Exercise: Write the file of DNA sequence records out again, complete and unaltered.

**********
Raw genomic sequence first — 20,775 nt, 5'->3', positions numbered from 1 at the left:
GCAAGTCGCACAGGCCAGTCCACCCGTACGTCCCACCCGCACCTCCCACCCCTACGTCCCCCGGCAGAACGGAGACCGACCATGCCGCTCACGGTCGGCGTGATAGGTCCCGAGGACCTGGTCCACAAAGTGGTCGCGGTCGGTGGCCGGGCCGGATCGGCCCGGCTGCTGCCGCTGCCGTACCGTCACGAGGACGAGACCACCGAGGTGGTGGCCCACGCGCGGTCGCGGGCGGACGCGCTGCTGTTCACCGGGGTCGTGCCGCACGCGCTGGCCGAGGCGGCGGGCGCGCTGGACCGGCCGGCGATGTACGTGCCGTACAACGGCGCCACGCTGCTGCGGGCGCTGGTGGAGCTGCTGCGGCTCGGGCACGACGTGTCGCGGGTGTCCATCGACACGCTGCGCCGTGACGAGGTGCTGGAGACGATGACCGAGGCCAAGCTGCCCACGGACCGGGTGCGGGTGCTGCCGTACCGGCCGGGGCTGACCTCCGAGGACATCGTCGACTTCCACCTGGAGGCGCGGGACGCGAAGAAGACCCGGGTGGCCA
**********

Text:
Raw genomic sequence first — 20,775 nt, 5'->3', positions numbered from 1 at the left:
GCAAGTCGCACAGGCCAGTCCACCCGTACGTCCCACCCGCACCTCCCACCCCTACGTCCCCCGGCAGAACGGAGACCGACCATGCCGCTCACGGTCGGCGTGATAGGTCCCGAGGACCTGGTCCACAAAGTGGTCGCGGTCGGTGGCCGGGCCGGATCGGCCCGGCTGCTGCCGCTGCCGTACCGTCACGAGGACGAGACCACCGAGGTGGTGGCCCACGCGCGGTCGCGGGCGGACGCGCTGCTGTTCACCGGGGTCGTGCCGCACGCGCTGGCCGAGGCGGCGGGCGCGCTGGACCGGCCGGCGATGTACGTGCCGTACAACGGCGCCACGCTGCTGCGGGCGCTGGTGGAGCTGCTGCGGCTCGGGCACGACGTGTCGCGGGTGTCCATCGACACGCTGCGCCGTGACGAGGTGCTGGAGACGATGACCGAGGCCAAGCTGCCCACGGACCGGGTGCGGGTGCTGCCGTACCGGCCGGGGCTGACCTCCGAGGACATCGTCGACTTCCACCTGGAGGCGCGGGACGCGAAGAAGACCCGGGTGGCCA